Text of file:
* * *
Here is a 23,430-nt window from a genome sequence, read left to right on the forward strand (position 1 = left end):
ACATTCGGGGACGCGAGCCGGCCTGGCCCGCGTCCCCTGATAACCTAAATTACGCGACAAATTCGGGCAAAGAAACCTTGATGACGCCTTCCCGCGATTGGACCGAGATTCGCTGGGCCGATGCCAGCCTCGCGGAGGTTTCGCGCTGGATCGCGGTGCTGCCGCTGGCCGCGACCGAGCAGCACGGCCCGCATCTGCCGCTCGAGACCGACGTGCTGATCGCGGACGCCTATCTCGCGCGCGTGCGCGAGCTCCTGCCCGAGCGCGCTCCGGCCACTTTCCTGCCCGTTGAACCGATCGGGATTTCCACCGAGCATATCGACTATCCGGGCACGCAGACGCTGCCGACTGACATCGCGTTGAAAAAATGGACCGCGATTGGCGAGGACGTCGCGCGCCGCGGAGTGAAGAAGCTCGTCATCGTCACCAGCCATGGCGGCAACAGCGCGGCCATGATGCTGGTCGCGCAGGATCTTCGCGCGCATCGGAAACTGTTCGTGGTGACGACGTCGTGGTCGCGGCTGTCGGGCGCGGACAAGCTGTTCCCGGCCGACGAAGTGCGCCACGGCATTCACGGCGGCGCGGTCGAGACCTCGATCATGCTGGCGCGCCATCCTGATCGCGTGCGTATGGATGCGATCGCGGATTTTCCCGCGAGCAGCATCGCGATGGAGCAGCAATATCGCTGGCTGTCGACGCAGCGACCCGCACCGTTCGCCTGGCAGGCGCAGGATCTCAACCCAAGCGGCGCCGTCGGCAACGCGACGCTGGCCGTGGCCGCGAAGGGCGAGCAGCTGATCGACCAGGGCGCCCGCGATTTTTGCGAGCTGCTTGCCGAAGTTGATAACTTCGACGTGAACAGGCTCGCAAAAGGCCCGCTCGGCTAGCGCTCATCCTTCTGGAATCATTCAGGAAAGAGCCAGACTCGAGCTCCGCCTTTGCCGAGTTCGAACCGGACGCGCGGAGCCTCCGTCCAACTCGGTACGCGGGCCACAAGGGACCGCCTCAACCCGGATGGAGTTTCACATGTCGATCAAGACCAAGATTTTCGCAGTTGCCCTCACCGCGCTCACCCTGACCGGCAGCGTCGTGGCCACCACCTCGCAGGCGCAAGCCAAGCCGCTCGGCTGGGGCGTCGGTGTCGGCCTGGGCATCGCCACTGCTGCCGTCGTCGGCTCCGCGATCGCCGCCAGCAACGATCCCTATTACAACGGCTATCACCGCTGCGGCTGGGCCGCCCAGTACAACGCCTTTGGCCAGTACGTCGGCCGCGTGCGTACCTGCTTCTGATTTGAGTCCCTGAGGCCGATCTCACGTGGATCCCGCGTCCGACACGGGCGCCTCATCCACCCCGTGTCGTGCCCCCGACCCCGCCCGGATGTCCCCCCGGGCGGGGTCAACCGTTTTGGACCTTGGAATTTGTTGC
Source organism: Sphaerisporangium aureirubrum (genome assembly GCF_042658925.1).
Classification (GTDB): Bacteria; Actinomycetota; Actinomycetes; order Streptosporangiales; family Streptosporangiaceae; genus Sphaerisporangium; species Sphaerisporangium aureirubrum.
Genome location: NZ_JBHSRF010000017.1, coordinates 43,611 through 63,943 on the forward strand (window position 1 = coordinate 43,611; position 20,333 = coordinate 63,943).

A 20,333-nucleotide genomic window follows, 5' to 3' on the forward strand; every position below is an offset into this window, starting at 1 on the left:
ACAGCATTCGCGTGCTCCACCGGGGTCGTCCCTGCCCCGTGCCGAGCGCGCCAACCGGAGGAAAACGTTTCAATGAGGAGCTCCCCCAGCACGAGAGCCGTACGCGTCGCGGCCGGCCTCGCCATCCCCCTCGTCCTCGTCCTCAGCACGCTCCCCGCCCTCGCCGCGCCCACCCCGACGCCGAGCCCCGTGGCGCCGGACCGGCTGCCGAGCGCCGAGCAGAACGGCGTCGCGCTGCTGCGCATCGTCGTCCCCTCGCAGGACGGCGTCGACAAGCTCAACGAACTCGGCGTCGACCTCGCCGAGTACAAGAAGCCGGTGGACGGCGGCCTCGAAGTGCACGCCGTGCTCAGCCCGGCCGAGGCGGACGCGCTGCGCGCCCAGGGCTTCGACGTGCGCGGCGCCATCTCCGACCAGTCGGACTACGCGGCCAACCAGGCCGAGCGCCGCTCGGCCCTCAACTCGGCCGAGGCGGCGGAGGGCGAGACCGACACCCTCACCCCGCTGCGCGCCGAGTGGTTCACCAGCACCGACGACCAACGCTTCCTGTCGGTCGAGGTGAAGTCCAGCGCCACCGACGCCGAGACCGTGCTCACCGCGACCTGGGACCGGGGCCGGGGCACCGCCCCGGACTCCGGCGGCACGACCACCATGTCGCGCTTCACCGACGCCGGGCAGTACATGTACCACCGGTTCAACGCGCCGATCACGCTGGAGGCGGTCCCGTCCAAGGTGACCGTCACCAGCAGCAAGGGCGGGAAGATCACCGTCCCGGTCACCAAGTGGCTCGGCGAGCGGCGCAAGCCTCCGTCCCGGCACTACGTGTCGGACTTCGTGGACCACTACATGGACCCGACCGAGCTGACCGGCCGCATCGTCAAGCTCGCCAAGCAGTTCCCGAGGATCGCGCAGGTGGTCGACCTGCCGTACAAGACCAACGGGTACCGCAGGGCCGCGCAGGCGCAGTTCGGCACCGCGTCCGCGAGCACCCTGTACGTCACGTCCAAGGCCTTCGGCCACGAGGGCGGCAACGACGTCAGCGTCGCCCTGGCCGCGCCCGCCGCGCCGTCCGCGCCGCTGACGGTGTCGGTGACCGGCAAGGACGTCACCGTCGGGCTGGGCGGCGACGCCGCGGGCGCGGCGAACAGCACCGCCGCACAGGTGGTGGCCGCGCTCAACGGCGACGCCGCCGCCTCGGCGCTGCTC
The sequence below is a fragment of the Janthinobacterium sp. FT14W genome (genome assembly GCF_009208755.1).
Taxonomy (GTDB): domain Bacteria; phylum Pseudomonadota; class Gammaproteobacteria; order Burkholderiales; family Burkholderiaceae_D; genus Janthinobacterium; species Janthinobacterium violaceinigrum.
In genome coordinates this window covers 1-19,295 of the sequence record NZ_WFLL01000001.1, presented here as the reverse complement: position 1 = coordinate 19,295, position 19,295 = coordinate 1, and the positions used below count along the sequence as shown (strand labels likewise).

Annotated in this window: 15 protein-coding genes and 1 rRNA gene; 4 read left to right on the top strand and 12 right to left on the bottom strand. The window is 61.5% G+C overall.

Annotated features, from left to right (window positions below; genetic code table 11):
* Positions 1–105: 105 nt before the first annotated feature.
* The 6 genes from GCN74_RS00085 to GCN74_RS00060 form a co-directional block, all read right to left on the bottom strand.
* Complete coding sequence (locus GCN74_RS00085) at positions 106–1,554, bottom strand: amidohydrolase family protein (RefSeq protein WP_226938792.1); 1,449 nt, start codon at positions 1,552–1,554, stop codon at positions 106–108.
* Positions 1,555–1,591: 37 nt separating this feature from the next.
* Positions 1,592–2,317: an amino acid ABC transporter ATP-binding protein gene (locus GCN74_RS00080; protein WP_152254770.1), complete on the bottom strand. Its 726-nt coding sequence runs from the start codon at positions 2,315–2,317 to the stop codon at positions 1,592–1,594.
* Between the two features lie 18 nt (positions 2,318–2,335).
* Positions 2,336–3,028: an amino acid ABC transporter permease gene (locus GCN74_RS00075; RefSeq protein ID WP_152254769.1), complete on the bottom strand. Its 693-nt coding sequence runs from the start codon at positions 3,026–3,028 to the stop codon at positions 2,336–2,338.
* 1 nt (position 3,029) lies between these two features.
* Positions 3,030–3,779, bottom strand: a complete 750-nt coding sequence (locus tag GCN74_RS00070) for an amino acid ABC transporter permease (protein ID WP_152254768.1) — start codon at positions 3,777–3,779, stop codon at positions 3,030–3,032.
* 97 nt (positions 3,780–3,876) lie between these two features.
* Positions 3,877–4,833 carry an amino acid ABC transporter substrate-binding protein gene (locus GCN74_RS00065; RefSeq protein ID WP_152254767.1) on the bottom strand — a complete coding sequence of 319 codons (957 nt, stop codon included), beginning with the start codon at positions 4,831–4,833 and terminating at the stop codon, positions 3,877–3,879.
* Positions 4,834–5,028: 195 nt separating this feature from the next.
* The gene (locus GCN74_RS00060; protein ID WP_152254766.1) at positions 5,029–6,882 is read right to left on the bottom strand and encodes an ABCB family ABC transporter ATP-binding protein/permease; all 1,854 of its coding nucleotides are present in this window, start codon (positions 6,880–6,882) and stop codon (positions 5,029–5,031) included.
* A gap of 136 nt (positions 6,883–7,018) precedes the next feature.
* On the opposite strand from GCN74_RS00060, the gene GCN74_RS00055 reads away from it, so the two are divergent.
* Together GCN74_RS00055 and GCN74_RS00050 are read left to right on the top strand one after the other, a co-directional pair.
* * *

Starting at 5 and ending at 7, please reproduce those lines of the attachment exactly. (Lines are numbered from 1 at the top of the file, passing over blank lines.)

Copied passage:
Genome location: NZ_JBHSRF010000017.1, coordinates 43,611 through 63,943 on the forward strand (window position 1 = coordinate 43,611; position 20,333 = coordinate 63,943).

A 20,333-nucleotide genomic window follows, 5' to 3' on the forward strand; every position below is an offset into this window, starting at 1 on the left:
ACAGCATTCGCGTGCTCCACCGGGGTCGTCCCTGCCCCGTGCCGAGCGCGCCAACCGGAGGAAAACGTTTCAATGAGGAGCTCCCCCAGCACGAGAGCCGTACGCGTCGCGGCCGGCCTCGCCATCCCCCTCGTCCTCGTCCTCAGCACGCTCCCCGCCCTCGCCGCGCCCACCCCGACGCCGAGCCCCGTGGCGCCGGACCGGCTGCCGAGCGCCGAGCAGAACGGCGTCGCGCTGCTGCGCATCGTCGTCCCCTCGCAGGACGGCGTCGACAAGCTCAACGAACTCGGCGTCGACCTCGCCGAGTACAAGAAGCCGGTGGACGGCGGCCTCGAAGTGCACGCCGTGCTCAGCCCGGCCGAGGCGGACGCGCTGCGCGCCCAGGGCTTCGACGTGCGCGGCGCCATCTCCGACCAGTCGGACTACGCGGCCAACCAGGCCGAGCGCCGCTCGGCCCTCAACTCGGCCGAGGCGGCGGAGGGCGAGACCGACACCCTCACCCCGCTGCGCGCCGAGTGGTTCACCAGCACCGACGACCAACGCTTCCTGTCGGTCGAGGTGAAGTCCAGCGCCACCGACGCCGAGACCGTGCTCACCGCGACCTGGGACCGGGGCCGGGGCACCGCCCCGGACTCCGGCGGCACGACCACCATGTCGCGCTTCACCGACGCCGGGCAGTACATGTACCACCGGTTCAACGCGCCGATCACGCTGGAGGCGGTCCCGTCCAAGGTGACCGTCACCAGCAGCAAGGGCGGGAAGATCACCGTCCCGGTCACCAAGTGGCTCGGCGAGCGGCGCAAGCCTCCGTCCCGGCACTACGTGTCGGACTTCGTGGACCACTACATGGACCCGACCGAGCTGACCGGCCGCATCGTCAAGCTCGCCAAGCAGTTCCCGAGGATCGCGCAGGTGGTCGACCTGCCGTACAAGACCAACGGGTACCGCAGGGCCGCGCAGGCGCAGTTCGGCACCGCGTCCGCGAGCACCCTGTACGTCACGTCCAAGGCCTTCGGCCACGAGGGCGGCAACGACGTCAGCGTCGCCCTGGCCGCGCCCGCCGCGCCGTCCGCGCCGCTGACGGTGTCGGTGACCGGCAAGGACGTCACCGTCGGGCTGGGCGGCGACGCCGCGGGCGCGGCGAACAGCACCGCCGCACAGGTGGTGGCCGCGCTCAACGGCGACGCCGCCGCCTCGGCGCTGCTC